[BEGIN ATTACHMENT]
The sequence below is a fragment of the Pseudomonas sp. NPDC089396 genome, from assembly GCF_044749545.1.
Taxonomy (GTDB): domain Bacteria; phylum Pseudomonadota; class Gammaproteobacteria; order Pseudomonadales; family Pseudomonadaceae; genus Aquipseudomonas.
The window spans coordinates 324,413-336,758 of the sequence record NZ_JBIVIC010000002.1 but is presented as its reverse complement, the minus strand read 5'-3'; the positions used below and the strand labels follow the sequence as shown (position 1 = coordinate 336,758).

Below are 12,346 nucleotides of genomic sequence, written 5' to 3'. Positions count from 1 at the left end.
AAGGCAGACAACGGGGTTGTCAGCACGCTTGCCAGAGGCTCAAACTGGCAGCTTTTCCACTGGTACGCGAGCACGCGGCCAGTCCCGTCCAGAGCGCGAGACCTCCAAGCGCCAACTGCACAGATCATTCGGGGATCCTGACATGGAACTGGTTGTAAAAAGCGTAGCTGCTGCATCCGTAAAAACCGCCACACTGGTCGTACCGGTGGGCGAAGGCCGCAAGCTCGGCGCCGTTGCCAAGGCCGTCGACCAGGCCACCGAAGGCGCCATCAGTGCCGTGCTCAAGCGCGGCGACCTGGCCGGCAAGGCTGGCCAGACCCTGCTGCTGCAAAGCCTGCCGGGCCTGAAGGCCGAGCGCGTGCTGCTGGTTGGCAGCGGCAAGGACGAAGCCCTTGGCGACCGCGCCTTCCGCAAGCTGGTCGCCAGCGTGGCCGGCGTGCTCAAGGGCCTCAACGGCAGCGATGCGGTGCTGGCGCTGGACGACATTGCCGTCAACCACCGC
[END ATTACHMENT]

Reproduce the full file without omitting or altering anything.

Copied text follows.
The sequence below is a fragment of the Pseudomonas sp. NPDC089396 genome, from assembly GCF_044749545.1.
Taxonomy (GTDB): domain Bacteria; phylum Pseudomonadota; class Gammaproteobacteria; order Pseudomonadales; family Pseudomonadaceae; genus Aquipseudomonas.
The window spans coordinates 324,413-336,758 of the sequence record NZ_JBIVIC010000002.1 but is presented as its reverse complement, the minus strand read 5'-3'; the positions used below and the strand labels follow the sequence as shown (position 1 = coordinate 336,758).

Below are 12,346 nucleotides of genomic sequence, written 5' to 3'. Positions count from 1 at the left end.
AAGGCAGACAACGGGGTTGTCAGCACGCTTGCCAGAGGCTCAAACTGGCAGCTTTTCCACTGGTACGCGAGCACGCGGCCAGTCCCGTCCAGAGCGCGAGACCTCCAAGCGCCAACTGCACAGATCATTCGGGGATCCTGACATGGAACTGGTTGTAAAAAGCGTAGCTGCTGCATCCGTAAAAACCGCCACACTGGTCGTACCGGTGGGCGAAGGCCGCAAGCTCGGCGCCGTTGCCAAGGCCGTCGACCAGGCCACCGAAGGCGCCATCAGTGCCGTGCTCAAGCGCGGCGACCTGGCCGGCAAGGCTGGCCAGACCCTGCTGCTGCAAAGCCTGCCGGGCCTGAAGGCCGAGCGCGTGCTGCTGGTTGGCAGCGGCAAGGACGAAGCCCTTGGCGACCGCGCCTTCCGCAAGCTGGTCGCCAGCGTGGCCGGCGTGCTCAAGGGCCTCAACGGCAGCGATGCGGTGCTGGCGCTGGACGACATTGCCGTCAACCACCGC